28 November 2011

USA vs. Deutschland: Practical and Cultural Differences

Silver Future, Neukölln, Monday Night       

It's Monday evening, just after 7, and I'm sitting in Silver Future, my favorite queer cafe in Berlin, sipping a mixbier (light beer with lemon and sugar) slowly, trying to kill time until I go to the Sandmann around 9 pm to meet Annette and Sara, two of the artists I ocassionally model for.  I've got some studying to do for my German class and a hat to finish, but I thought I'd make another list first.  This one is:

Practical and Cultural Differences: How Berlin is Different than the San Francisco Bay Area
1. Alcohol is not taboo in Germany.  You can go into a Spätkauf (convenience store), but a beer, open it in the store and walk down the street drinking it.  You can also ride the Bahn with an open container. No one cares.  Surprisingly, things don't get too out of hand.  Folks are, for the most part, responsible with their drinking in public (comparatively.)  I think I could live here for 20 years and the thrill of walking down the street with a completely visible open container of alcohol would never wear off.
2. Dogs may ride public transit unmuzzled.  People are expected to take responsibility for their animal companions in public.  Can you imagine?

3. Police, Ambulance, and Fire Engine Sirens sound different

4. You don't get free plastic bags at the Supermarket. You are expected to bring your own bags to the grocery store.  If you forgot, you can buy a plastic bag for a few Euro cents.  The exception to this is the many Turkish groceries around.  They will put your things in plastic bags for free.

5. You have to request ice in your beverage. That's right! Whether it's water, OJ, or Cola, you must specifically request that you want ice or you don't get any!  The exception may be McDonald's, but I haven't been to a McDonald's in Deutschland, so I don't know.

6. You cannot buy baking soda in the grocery store.  You can buy Back Pulver, which is a combination of Baking Soda, Baking Powder, and maybe some salt or sugar.  But pure Baking Soda, called NatriumHydrogenCarbonat, you must buy in an Apotheke (pharmacy.)  And it ain't cheap!  It's sold for health problems and also cleaning.  Lately, it's really helped me with stress-related stomach issues.

7. One is not expected to smile all the time.  I have heard that many people find this disconcerting, but I love it.  People don't expect you to be happy all the time and they don't smile at you if they don't totally mean it.  I love this.

8. You can get cash back for your beer and soda bottles at the grocery store.  You can collect all your glass beer and soda bottles and take them to the supermarket, put them in a little machine, and get a reciept that you take to the cashier and then you get money!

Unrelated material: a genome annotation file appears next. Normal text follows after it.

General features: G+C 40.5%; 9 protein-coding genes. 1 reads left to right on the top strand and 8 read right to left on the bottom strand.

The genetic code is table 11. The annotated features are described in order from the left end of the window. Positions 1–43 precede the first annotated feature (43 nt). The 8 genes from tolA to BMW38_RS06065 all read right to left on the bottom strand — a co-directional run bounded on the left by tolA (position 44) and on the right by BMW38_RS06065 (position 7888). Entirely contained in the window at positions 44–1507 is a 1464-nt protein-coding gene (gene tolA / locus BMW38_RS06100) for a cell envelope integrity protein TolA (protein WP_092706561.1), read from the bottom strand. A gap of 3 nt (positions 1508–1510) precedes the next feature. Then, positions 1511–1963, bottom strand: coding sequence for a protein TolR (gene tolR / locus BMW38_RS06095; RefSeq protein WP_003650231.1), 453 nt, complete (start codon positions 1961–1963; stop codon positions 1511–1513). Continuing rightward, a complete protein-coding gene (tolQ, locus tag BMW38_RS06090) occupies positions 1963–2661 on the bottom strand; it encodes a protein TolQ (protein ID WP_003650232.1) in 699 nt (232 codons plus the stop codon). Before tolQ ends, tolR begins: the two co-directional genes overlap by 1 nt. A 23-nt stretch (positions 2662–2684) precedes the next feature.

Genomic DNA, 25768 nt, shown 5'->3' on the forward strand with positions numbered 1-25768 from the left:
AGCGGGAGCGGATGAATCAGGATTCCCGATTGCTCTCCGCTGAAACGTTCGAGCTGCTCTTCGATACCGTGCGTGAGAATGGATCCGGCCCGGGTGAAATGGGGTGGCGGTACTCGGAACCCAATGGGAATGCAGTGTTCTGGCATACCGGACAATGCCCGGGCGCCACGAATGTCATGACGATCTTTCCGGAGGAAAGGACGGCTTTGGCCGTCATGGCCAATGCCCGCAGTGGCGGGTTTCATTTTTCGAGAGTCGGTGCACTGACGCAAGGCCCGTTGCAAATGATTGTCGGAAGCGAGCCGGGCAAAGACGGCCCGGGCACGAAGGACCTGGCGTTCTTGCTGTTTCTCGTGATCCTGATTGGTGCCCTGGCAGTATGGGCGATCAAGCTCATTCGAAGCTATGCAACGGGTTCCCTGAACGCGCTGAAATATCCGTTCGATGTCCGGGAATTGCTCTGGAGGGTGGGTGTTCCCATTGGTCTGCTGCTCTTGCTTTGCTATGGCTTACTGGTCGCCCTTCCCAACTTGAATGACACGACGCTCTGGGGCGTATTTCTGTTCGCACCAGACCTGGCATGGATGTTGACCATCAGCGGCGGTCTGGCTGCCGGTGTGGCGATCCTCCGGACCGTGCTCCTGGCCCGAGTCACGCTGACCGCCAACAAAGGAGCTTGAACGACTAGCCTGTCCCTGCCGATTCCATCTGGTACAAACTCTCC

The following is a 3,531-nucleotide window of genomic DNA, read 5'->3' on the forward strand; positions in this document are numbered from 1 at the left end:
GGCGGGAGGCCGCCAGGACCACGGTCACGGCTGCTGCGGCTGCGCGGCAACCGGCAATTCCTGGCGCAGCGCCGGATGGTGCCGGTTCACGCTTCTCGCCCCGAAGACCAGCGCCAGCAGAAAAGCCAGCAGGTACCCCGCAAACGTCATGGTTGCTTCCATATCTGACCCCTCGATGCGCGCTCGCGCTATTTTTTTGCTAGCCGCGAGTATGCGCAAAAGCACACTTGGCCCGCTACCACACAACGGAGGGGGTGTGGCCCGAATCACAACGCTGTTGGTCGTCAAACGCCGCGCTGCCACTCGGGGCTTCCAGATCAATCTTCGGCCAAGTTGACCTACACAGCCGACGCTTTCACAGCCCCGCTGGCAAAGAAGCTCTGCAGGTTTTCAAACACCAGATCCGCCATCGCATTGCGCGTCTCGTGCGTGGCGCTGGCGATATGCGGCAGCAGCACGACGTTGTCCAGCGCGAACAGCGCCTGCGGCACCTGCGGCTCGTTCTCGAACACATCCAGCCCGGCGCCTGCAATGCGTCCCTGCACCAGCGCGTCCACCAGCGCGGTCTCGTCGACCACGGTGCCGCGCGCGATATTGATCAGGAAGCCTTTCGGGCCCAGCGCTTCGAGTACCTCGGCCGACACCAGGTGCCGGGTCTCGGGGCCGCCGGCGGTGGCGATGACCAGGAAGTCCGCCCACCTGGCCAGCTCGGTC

9. The majority of smokers use rolling tobacco, not pre-rolled cigarettes. The smoking culture here is very interesting. Some people have fancy little kits of rolling tobacco, papers and matches or a lighter that they tote around with them.  Folks will ask each other for a cigarette and then they have to sit there and roll it.  Conversations start.  It creates more sharing, I think.  You have to think about how much tobacco you need to get through the day, week, etc instead of just looking at the number of cigarettes you have and then deciding to share or not share.

10. You can get better food for less money.  I love the visible drinking without societal shame.  I love not feeling a societal pressure to look happy when I'm not, but possibly my absolute most favorite thing about day-to-day life in Berlin is that food is CHEAP!  Fast food, like McDonald's and Burger King are actually relatively expensive, but when you can go to the grocery and a few days worth of food for 7€ or less, that's a good feeling.  Meat and fish can be expensive, but vegetables, cheese and eggs are relatively cheap.

and finally,
11. (This list goes to 11.)  Fresh bread is easy to get, and just as cheap, if not cheaper, than packaged bread!  At Lidl, which is an inexpensive chain grocery in Deutschland, the actually make the bread there (I think) and you can get it while it's still warm.  And it is CHEAP! A little roll (called a schrippe) is 0,15€. A loaf of fresh bread with sunflower seeds all over it is just over 2€.  Incredible!  Mmm, bread!
I did not take this picture.  I ripped it off of some webpage.  I keep forgetting to take my camera to the grocery store.  But soon, I promise.  Americans, prepare to be amazed.

If you think my observations are inaccurate or want to add your own observations, I would love to have your thoughts in the comments

1 comment:

  1. I think that police-ambulance sirens sound EXACTLY the same.
    Just kidding.

    I miss Berlin :)